Adult Care Guidelines for Individuals with Turner Syndrome - Turner Syndrome Foundation //

Adult Care Guidelines for Individuals with Turner Syndrome

adult care guidelines

In this post, we will share adult care guidelines for patients with Turner Syndrome (TS). We aim to provide a general overview of suggested physician visits, tests, and monitoring to ensure prevention of potential health concerns.

Note: The information in this post is educational and should not replace medical advice from your physician(s). Always consult with a medical professional regarding any health concerns. These guidelines may vary from person to person depending on the patient’s unique circumstances.

A Lifetime of Care

Given the complexity of TS and the its associated medical conditions, it is important to follow the care guidelines for prevention and/or early detection, from childhood to adulthood. Particular issues related to heart conditions, diabetes, thyroid dysfunction, hearing, bone health, and reproductive health often require monitoring during adulthood among patients with TS.

General Monitoring Guidelines for Adults

The lists below provides suggested tests for adults with TS. Please discuss if these tests and their frequencies are right for you with your doctor.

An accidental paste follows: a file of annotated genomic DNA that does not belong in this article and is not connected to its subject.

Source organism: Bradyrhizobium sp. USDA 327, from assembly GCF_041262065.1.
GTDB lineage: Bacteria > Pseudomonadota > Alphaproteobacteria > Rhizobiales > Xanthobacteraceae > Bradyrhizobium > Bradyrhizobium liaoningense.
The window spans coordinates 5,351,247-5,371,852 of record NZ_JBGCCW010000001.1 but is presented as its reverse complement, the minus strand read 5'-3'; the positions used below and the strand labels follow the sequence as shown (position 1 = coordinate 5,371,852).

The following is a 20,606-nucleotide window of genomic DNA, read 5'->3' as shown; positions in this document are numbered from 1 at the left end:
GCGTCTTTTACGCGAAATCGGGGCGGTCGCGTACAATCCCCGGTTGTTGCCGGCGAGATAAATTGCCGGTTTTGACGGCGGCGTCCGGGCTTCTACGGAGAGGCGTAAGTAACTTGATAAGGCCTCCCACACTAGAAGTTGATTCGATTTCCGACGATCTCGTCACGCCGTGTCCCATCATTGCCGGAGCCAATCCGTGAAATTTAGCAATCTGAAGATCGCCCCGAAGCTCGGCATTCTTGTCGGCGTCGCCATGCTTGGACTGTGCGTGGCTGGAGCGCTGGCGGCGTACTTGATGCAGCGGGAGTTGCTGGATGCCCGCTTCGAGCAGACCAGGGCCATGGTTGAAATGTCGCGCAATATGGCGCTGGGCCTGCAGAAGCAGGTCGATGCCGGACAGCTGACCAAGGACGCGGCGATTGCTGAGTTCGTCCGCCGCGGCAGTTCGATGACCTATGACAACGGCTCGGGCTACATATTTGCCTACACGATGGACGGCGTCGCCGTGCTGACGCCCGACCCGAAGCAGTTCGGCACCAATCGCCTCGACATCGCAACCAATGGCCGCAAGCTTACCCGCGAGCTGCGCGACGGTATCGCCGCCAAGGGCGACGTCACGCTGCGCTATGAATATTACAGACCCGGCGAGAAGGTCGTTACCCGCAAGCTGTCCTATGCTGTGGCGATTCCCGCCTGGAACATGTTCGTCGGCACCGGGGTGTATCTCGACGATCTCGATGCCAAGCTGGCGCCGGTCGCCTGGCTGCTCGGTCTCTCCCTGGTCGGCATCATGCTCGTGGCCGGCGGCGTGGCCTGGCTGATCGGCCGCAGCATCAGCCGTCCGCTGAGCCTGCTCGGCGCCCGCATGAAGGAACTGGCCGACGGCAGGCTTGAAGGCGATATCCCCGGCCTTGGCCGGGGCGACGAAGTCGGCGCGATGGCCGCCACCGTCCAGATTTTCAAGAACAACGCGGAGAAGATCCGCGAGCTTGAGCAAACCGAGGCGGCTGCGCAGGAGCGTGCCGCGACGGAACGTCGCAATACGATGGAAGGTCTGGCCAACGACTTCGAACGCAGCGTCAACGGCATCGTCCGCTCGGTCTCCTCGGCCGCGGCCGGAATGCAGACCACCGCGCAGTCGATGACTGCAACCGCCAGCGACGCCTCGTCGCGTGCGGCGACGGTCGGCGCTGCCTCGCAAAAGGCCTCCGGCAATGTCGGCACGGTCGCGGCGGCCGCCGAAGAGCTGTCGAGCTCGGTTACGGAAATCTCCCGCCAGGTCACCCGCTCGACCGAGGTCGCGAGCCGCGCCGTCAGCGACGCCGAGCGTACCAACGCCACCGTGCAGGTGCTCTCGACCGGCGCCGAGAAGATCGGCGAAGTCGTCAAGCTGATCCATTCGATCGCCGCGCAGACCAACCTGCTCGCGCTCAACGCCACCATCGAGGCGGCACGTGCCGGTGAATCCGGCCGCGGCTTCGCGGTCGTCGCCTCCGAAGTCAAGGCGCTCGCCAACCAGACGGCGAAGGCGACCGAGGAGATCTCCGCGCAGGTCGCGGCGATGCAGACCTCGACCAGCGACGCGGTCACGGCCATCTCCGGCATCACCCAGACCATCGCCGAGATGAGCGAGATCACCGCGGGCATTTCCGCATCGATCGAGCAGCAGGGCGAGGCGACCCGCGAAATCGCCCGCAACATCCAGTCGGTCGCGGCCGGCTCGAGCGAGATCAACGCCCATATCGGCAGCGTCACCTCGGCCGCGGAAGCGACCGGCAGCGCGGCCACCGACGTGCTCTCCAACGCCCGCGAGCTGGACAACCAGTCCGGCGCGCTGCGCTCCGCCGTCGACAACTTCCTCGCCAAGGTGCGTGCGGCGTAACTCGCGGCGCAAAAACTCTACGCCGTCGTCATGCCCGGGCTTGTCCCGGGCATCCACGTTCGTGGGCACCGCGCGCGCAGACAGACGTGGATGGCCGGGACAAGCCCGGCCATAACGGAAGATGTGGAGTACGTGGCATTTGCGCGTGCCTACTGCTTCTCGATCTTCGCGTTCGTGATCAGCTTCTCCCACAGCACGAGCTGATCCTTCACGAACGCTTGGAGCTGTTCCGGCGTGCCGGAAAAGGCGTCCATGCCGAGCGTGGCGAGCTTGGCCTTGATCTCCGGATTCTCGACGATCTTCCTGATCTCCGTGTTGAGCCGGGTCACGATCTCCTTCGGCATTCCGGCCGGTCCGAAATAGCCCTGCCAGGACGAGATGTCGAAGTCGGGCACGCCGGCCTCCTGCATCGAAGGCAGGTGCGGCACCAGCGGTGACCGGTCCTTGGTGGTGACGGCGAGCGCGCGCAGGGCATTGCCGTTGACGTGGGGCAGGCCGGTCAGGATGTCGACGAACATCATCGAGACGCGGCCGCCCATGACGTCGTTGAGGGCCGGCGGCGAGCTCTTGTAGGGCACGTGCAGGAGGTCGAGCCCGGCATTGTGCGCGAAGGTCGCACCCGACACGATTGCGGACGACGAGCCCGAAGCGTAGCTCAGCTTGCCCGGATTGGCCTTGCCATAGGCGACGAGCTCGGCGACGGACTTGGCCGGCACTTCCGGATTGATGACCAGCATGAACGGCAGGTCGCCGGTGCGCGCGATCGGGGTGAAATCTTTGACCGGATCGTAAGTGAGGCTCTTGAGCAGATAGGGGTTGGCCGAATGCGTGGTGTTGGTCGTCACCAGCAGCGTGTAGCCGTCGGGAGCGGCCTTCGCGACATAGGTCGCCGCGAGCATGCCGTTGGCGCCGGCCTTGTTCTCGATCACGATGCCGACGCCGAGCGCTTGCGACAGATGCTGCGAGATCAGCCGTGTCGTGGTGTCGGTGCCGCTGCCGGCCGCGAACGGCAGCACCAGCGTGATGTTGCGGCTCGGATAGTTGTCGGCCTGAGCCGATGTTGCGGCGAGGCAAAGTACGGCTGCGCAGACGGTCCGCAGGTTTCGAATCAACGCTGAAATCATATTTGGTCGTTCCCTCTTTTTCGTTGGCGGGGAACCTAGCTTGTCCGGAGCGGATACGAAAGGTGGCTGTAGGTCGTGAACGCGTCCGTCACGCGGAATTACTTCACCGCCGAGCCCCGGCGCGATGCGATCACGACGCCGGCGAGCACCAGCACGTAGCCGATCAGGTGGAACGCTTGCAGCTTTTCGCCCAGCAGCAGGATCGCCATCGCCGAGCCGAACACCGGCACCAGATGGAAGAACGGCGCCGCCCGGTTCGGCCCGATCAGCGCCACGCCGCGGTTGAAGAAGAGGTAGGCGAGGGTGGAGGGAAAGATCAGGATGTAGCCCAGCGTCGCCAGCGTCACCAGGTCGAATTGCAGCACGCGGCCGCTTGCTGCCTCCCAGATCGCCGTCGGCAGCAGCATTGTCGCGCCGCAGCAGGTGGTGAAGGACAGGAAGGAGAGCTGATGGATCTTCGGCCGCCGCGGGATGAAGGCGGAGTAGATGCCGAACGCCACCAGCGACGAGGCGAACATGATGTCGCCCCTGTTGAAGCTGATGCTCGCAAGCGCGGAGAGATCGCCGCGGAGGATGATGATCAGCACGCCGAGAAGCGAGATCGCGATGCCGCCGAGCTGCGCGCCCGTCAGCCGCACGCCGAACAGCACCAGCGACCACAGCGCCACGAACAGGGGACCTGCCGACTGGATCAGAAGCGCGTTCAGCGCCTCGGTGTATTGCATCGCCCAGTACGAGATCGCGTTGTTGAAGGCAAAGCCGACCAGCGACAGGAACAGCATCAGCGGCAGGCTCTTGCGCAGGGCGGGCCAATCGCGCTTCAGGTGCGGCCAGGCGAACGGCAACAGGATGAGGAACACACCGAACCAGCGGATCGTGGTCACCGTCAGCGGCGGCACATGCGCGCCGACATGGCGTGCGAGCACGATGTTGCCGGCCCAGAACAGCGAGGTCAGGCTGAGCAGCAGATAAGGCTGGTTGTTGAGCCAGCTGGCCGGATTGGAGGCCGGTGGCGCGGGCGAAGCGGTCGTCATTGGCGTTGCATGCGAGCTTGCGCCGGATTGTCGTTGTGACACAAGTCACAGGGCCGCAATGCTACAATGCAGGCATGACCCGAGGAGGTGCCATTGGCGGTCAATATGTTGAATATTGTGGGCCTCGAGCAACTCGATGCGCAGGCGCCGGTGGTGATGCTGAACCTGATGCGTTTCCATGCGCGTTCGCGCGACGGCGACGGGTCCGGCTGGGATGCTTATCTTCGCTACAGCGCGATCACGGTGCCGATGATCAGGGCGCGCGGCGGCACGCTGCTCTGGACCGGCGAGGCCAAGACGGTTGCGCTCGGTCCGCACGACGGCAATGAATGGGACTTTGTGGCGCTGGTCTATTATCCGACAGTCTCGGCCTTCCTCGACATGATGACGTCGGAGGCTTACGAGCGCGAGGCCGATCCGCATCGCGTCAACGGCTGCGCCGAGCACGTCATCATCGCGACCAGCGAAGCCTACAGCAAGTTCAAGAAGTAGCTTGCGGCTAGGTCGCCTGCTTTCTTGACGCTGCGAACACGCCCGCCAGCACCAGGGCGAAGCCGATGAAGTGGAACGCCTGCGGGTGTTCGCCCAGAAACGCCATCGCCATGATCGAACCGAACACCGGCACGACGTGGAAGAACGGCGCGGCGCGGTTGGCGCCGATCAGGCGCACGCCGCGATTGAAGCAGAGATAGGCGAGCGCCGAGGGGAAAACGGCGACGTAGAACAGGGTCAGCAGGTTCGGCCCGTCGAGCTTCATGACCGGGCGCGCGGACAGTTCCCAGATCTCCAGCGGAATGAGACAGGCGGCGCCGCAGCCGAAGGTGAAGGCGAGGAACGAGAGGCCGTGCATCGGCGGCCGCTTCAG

Annually:
  • dietary and exercise counseling to prevent the onset of obesity
  • estrogen treatment, ovarian function evaluation, and/or family planning counseling
  • routine pelvic/PAP smears
  • bone density monitoring and receive proper therapy if at risk for osteoporosis
  • heart monitoring (for hypertension or other cardiovascular issues, if needed)
  • eye exam
  • diabetes check-up
  • dental evaluation
Every 2 years:
  • blood tests (blood count, antibody count, Vitamin D level, etc.)
  • thyroid test
  • liver and kidney tests
  • lipid (fat and cholesterol) and glucose monitoring
  • ear, nose, and throat evaluation every 1-5 years
  • psycho-social evaluation (if needed)
Every 3-5 Years:
  • Dual Energy X-ray Absorptiometry (DEXA) scan (if osteoporosis/osteopenia develops, the scan should be done more often)
Every 5-10 Years:
  • kidney ultrasound
  • cardiac MRI (in case of chest pain, immediately go to the ER to assess for aortic rupture)
Pregnancy:

Pregnancy increases the above-mentioned risk factors for TS patients. Comprehensive medical, cardiac, and gynecological assessments are important prior to pregnancy. If you are planning to start a family, you may need to visit the following health care providers, as directed by your primary care physician:

  • reproductive endocrinologist
  • obstetrician
  • perinatologist
  • cardiologist
  • medical geneticist

Written by Dhruvi Patel, TSF volunteer blog post writer and editor. Edited by Susan Herman, TSF volunteer blog post editor and translator.


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